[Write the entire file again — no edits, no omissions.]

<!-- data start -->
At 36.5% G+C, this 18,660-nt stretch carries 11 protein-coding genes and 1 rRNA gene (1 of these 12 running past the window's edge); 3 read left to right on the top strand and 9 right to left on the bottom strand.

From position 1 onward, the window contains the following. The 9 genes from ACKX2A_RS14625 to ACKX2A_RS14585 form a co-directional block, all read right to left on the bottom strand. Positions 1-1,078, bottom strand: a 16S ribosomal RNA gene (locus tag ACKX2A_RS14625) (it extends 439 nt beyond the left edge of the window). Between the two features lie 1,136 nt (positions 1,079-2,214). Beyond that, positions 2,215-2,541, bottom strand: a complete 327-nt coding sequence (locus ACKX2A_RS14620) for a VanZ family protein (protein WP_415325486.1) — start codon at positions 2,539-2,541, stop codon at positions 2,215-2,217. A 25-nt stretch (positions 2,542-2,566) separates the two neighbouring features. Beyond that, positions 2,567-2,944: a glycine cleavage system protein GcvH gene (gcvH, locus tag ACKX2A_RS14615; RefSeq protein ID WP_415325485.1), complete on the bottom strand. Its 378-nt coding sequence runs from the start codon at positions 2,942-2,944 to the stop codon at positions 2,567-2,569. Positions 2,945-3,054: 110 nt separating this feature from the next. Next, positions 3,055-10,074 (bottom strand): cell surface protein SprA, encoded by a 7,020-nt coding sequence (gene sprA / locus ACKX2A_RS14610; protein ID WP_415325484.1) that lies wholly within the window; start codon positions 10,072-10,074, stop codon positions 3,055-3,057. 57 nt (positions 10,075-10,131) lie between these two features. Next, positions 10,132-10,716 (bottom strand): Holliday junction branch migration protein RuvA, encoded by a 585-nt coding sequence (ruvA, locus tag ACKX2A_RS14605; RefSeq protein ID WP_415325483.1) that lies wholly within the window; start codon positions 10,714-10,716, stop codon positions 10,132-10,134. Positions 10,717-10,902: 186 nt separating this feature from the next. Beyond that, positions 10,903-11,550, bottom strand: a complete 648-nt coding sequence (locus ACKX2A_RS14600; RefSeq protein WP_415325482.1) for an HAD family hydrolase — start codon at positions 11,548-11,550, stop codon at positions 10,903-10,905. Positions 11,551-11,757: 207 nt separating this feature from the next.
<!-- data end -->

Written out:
At 36.5% G+C, this 18,660-nt stretch carries 11 protein-coding genes and 1 rRNA gene (1 of these 12 running past the window's edge); 3 read left to right on the top strand and 9 right to left on the bottom strand.

From position 1 onward, the window contains the following. The 9 genes from ACKX2A_RS14625 to ACKX2A_RS14585 form a co-directional block, all read right to left on the bottom strand. Positions 1-1,078, bottom strand: a 16S ribosomal RNA gene (locus tag ACKX2A_RS14625) (it extends 439 nt beyond the left edge of the window). Between the two features lie 1,136 nt (positions 1,079-2,214). Beyond that, positions 2,215-2,541, bottom strand: a complete 327-nt coding sequence (locus ACKX2A_RS14620) for a VanZ family protein (protein WP_415325486.1) — start codon at positions 2,539-2,541, stop codon at positions 2,215-2,217. A 25-nt stretch (positions 2,542-2,566) separates the two neighbouring features. Beyond that, positions 2,567-2,944: a glycine cleavage system protein GcvH gene (gcvH, locus tag ACKX2A_RS14615; RefSeq protein ID WP_415325485.1), complete on the bottom strand. Its 378-nt coding sequence runs from the start codon at positions 2,942-2,944 to the stop codon at positions 2,567-2,569. Positions 2,945-3,054: 110 nt separating this feature from the next. Next, positions 3,055-10,074 (bottom strand): cell surface protein SprA, encoded by a 7,020-nt coding sequence (gene sprA / locus ACKX2A_RS14610; protein ID WP_415325484.1) that lies wholly within the window; start codon positions 10,072-10,074, stop codon positions 3,055-3,057. 57 nt (positions 10,075-10,131) lie between these two features. Next, positions 10,132-10,716 (bottom strand): Holliday junction branch migration protein RuvA, encoded by a 585-nt coding sequence (ruvA, locus tag ACKX2A_RS14605; RefSeq protein ID WP_415325483.1) that lies wholly within the window; start codon positions 10,714-10,716, stop codon positions 10,132-10,134. Positions 10,717-10,902: 186 nt separating this feature from the next. Beyond that, positions 10,903-11,550, bottom strand: a complete 648-nt coding sequence (locus ACKX2A_RS14600; RefSeq protein WP_415325482.1) for an HAD family hydrolase — start codon at positions 11,548-11,550, stop codon at positions 10,903-10,905. Positions 11,551-11,757: 207 nt separating this feature from the next.